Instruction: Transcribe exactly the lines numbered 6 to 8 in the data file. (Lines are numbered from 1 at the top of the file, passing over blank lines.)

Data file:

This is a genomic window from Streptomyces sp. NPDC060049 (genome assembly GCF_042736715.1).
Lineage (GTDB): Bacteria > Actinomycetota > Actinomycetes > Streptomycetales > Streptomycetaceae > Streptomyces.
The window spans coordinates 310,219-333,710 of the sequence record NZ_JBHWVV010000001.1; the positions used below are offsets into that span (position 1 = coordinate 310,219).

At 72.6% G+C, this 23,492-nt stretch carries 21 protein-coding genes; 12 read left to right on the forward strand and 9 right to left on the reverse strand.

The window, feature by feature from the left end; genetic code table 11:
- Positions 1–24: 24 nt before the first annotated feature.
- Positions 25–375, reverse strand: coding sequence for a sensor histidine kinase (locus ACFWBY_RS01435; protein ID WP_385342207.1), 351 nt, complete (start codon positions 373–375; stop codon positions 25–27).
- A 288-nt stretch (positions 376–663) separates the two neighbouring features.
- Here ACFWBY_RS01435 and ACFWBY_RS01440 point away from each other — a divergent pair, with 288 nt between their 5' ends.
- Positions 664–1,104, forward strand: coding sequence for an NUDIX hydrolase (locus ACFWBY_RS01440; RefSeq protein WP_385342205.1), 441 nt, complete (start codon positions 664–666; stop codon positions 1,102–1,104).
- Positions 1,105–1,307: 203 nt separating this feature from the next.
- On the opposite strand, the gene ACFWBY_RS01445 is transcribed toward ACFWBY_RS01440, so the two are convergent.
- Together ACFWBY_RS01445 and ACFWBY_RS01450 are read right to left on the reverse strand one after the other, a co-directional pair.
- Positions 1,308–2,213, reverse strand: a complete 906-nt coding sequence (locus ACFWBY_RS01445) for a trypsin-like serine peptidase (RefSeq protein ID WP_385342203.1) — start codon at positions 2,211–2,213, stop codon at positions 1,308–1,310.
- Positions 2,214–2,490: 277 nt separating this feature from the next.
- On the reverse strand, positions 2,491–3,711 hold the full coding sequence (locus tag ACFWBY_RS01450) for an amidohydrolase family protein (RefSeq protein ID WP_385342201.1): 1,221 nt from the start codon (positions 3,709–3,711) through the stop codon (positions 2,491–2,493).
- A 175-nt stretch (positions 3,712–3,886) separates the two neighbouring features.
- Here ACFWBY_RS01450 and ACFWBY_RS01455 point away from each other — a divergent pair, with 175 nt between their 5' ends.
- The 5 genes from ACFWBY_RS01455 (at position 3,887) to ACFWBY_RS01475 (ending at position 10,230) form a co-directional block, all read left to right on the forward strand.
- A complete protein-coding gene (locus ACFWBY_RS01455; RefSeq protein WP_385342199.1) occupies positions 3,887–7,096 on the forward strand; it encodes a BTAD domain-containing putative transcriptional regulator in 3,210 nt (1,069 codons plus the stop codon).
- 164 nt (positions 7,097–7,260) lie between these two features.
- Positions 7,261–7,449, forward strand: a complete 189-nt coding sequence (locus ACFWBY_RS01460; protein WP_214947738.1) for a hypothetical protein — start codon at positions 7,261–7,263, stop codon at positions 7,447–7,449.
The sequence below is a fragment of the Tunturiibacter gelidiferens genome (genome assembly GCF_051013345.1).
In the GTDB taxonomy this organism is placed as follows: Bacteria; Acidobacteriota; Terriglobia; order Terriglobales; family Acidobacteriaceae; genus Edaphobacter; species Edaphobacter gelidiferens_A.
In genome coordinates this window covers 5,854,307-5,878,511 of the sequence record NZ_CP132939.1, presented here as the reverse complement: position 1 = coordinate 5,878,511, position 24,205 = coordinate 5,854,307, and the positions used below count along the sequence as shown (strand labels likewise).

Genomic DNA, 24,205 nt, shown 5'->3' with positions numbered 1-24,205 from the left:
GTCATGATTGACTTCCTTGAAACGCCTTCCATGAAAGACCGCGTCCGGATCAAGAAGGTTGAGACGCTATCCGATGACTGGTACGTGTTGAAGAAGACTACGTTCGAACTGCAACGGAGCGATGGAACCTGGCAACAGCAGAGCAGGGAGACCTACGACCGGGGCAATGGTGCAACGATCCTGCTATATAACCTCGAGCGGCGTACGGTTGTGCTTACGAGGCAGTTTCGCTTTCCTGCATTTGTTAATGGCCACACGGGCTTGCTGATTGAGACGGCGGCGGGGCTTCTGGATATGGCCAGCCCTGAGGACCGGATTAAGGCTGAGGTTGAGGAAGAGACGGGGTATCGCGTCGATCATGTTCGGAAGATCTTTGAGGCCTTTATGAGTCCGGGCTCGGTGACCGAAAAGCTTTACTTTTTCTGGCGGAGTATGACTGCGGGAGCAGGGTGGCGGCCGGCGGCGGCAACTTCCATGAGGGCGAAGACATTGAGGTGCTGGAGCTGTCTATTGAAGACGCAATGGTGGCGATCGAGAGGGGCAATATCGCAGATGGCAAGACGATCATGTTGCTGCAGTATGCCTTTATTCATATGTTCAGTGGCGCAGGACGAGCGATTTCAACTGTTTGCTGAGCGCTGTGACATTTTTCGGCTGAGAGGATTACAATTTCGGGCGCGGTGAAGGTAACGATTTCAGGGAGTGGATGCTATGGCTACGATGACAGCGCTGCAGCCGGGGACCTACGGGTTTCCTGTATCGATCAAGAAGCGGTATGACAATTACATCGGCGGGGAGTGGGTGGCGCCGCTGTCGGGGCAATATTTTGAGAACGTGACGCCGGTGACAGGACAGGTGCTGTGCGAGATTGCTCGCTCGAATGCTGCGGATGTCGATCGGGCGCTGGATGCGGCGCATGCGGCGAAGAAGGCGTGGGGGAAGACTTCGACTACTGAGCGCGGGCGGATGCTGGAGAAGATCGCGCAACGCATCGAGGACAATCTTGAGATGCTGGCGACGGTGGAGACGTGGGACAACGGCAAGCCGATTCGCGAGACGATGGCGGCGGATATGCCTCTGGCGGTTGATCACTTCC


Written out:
- Positions 1–24: 24 nt before the first annotated feature.
- Positions 25–375, reverse strand: coding sequence for a sensor histidine kinase (locus ACFWBY_RS01435; protein ID WP_385342207.1), 351 nt, complete (start codon positions 373–375; stop codon positions 25–27).
- A 288-nt stretch (positions 376–663) separates the two neighbouring features.